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Baptist Health sees flu hospitalizations surpass COVID

Hospital leaders are keeping a close eye on flu in the state— this year, at least 30 Arkansans have already died from the virus.

LITTLE ROCK, Ark. — Hospital leaders are keeping a close eye on the flu in Arkansas this year— and experts believe this season could likely be one we haven't seen since before the pandemic.

At least 30 Arkansans have already died from the virus this season.

Baptist Health told us that they are seeing three times as many flu patients in the hospital than those with COVID.

That's a concern for them because flu patients are sicker than those battling COVID this year.

Leaders have also noticed that the strain of the flu this season is affecting younger people much more than COVID.

This year, with COVID cases nowhere near what we saw at the height of the pandemic, Dr. Amanda Novack, an infectious disease physician at Baptist Health has become more concerned with the flu.

"This is really the first time since March of 2020 that we've had more flu than we have COVID," Dr. Novack explained.

She said that masks likely kept flu cases down over the last two years, but now it's back with a vengeance.

"Our flu patients are much sicker than our COVID patients," Dr. Novack said.

To put that into perspective, Novack said 85 flu patients were admitted to Baptist Health, while 31 are in the Intensive Care Unit and 15 are on ventilators.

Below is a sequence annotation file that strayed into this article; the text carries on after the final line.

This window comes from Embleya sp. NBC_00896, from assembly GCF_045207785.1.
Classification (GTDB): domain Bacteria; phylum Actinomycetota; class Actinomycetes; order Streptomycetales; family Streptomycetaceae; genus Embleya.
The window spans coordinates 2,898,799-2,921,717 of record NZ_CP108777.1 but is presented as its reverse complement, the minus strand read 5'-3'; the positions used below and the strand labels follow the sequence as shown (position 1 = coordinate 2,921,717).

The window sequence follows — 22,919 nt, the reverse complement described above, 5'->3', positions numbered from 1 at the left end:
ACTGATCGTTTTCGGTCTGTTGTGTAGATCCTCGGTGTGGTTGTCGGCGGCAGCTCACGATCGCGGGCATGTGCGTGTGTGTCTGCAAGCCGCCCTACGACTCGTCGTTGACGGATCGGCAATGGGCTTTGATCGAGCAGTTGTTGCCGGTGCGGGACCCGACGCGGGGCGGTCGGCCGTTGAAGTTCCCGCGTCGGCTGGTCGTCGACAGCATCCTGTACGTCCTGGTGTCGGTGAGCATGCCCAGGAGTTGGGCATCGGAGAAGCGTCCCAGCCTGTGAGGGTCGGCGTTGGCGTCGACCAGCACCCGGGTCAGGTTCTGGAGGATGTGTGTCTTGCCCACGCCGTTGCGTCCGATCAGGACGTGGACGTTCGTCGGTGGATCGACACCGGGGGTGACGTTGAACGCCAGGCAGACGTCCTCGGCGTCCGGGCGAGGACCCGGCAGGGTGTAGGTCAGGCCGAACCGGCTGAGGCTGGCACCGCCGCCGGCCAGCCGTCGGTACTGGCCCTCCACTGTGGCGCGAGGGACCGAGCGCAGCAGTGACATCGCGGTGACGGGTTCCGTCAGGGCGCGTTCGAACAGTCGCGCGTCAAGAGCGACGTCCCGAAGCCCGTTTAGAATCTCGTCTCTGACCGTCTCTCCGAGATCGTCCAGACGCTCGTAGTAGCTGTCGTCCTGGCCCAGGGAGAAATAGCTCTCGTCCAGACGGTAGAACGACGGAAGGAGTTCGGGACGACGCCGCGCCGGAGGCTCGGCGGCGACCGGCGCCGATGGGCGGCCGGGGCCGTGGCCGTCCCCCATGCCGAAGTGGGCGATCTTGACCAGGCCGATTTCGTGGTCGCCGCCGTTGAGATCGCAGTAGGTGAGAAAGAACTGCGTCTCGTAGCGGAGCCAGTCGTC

On the other hand, in the entire hospital system, only 31 COVID patients were admitted, with only two on ventilators.

"It looks like it's going to be one of the biggest flu seasons certainly in over a decade," Dr. Novack explained.

She compared this to pre-pandemic flu seasons.

In 2018, there were 228 flu deaths in Arkansas, and in 2019 there were 120 deaths.

"90% of our COVID Patients are over the age of 60, but we have about 40% of our flu patients are under the age of 60," Dr. Novack said.

According to her, younger people are getting sick with the flu much more than COVID right now.

"Young people are less likely to get vaccinated for the most part and just their activity level will be different," Dr. Novack said.

She added that even though there is no indication that this flu season will get better, she doesn't anticipate any issues with staff becoming overwhelmed.

Hospital leaders have said they still have plenty of nurses and ventilators.

"For the individual, this flu season is worse than COVID, but for the healthcare system, it's really not nearly as impactful as those COVID surges," according to Dr. Novack.

She also wanted to remind the public that flu season will end eventually and added that getting a flu shot is the most effective way to fight against the virus.

She also recommended wearing a mask, especially if you are at high risk and have diseases like COPD and heart disease.

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